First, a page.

A Critical Tool to Advance Fair Housing Is Upheld by the Supreme Court

The U.S. Supreme Court ruled to keep a key piece of a landmark civil rights law intact this week in Texas Department of Housing and Community Affairs v. The Inclusive Communities Project. In its 5-4 decision, the Court upheld the disparate impact theory under the Fair Housing Act (FHA)—an important law passed in 1968 to increase fair housing opportunities for minority populations, decrease segregation, and eliminate discrimination in housing.

Sadly, 40 years after Congress enacted the FHA, segregation and unequal access to housing for minorities remain the norm. Decades of discriminatory policies and practices like exclusionary zoning, urban renewal, and redlining have perpetuated segregation and led to devastating effects on low-income and minority communities. These effects were magnified by the foreclosure crisis, which flowed in large part from the discriminatory practices of subprime lenders in minority neighborhoods.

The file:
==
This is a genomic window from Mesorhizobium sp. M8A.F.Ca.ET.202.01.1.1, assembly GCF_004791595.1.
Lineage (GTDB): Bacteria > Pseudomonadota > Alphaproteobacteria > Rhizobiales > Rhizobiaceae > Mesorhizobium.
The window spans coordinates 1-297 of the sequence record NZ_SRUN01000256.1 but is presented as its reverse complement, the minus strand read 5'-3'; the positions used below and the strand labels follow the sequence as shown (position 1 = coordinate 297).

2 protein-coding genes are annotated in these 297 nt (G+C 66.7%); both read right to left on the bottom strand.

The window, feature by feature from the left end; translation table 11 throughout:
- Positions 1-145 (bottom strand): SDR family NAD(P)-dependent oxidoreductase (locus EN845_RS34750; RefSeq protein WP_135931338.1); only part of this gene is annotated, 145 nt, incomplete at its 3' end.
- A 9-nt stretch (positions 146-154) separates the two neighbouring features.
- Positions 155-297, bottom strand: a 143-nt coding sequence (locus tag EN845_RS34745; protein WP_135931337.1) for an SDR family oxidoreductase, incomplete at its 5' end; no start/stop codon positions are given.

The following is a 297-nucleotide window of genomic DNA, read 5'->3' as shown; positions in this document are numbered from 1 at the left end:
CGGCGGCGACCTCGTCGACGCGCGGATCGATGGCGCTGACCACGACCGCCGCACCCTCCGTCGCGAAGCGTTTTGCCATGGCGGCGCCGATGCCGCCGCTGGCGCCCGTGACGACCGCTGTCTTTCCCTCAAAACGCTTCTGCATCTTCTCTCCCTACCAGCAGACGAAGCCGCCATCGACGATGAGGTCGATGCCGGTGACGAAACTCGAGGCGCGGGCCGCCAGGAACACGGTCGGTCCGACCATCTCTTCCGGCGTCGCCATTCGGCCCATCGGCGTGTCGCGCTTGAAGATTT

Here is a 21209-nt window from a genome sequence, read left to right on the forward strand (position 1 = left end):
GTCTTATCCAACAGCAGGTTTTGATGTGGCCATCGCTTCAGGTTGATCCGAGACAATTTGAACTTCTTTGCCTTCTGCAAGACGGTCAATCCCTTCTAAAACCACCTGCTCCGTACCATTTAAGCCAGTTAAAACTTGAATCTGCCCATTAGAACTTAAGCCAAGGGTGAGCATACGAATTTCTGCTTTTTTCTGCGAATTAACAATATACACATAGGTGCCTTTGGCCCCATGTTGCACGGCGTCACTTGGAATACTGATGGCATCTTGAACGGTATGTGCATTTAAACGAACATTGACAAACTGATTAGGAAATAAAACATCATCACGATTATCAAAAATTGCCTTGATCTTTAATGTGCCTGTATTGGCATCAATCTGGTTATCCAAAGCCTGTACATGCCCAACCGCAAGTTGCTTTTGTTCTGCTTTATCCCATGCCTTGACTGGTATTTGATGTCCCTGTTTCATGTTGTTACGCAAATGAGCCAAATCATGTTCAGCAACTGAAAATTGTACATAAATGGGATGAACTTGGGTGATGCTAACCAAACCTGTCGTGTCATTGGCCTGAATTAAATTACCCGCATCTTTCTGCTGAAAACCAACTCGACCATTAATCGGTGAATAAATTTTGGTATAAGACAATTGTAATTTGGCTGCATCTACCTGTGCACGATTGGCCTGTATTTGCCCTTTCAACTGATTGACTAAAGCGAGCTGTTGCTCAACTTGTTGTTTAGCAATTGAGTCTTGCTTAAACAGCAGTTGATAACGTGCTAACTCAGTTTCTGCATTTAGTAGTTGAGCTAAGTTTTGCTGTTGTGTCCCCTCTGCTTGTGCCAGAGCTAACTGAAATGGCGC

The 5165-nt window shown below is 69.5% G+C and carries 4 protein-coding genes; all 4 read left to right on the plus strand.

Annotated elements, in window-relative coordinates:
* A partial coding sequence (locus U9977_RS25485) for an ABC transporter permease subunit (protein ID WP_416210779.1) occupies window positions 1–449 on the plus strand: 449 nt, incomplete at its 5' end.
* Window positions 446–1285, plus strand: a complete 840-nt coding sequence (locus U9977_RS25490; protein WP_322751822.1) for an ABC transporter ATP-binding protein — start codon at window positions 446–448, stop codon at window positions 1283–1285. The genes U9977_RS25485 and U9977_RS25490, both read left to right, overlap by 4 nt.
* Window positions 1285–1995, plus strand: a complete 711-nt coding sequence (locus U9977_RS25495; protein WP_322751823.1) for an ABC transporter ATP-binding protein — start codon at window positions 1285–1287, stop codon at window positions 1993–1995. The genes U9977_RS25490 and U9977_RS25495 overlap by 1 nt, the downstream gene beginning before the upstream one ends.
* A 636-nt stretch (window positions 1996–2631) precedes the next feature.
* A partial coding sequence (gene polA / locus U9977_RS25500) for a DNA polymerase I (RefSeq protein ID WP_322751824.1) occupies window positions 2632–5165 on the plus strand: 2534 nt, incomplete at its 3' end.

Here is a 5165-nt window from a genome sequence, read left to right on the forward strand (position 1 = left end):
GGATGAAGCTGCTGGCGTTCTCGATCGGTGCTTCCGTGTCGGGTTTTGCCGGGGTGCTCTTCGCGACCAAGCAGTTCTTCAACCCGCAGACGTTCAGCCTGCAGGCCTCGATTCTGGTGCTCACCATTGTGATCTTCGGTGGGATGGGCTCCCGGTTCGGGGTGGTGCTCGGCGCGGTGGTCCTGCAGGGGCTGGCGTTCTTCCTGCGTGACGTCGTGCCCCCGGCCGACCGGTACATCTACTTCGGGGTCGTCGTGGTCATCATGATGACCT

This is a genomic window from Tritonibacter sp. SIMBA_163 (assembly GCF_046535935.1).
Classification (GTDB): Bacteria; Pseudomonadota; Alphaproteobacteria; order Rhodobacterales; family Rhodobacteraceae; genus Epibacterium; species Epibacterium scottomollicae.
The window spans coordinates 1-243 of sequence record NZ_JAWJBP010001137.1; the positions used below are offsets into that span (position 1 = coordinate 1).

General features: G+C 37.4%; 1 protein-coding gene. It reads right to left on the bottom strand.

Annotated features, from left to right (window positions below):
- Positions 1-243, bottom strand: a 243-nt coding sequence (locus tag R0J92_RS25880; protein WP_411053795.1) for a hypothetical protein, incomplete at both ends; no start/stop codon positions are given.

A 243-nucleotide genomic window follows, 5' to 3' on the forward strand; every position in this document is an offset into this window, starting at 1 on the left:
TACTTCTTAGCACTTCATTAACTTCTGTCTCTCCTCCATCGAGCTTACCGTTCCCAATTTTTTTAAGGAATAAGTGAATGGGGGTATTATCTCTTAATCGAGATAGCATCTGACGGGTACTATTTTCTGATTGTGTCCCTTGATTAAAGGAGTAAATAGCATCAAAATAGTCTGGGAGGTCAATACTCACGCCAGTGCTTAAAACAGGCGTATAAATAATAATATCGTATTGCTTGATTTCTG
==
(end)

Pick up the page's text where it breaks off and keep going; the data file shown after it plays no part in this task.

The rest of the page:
The disparate impact theory of proving discrimination is critical to combating these effects, because there is often insufficient evidence to meet the higher burden of proving intentional discrimination—also known as disparate treatment. As Justice Kennedy clarified in Thursday’s decision, the disparate impact theory “permits plaintiffs to counteract unconscious prejudices and disguised animus that escape easy classification as disparate treatment.” The Obama Administration has relied on the disparate impact theory to force important settlements with lending institutions accused of discriminatory practices, and to challenge local government policies that limit the housing opportunities available to racial minorities. 

The disparate impact theory is also a critical tool for responding to the spread of overly broad criminal background screening policies applied to housing applicants, and the increasing number of local governments passing crime-free and nuisance property ordinances under the guise of combatting crime. Although seemingly neutral, these ordinances have serious, harmful, and discriminatory consequences. By subjecting entire households to eviction when the police are called repeatedly to particular rental properties, these ordinances frequently punish domestic violence survivors for the acts of their abusers. They also reduce the supply of affordable rental housing in communities and target renters, who are disproportionately racial minorities, on the basis of minor offenses.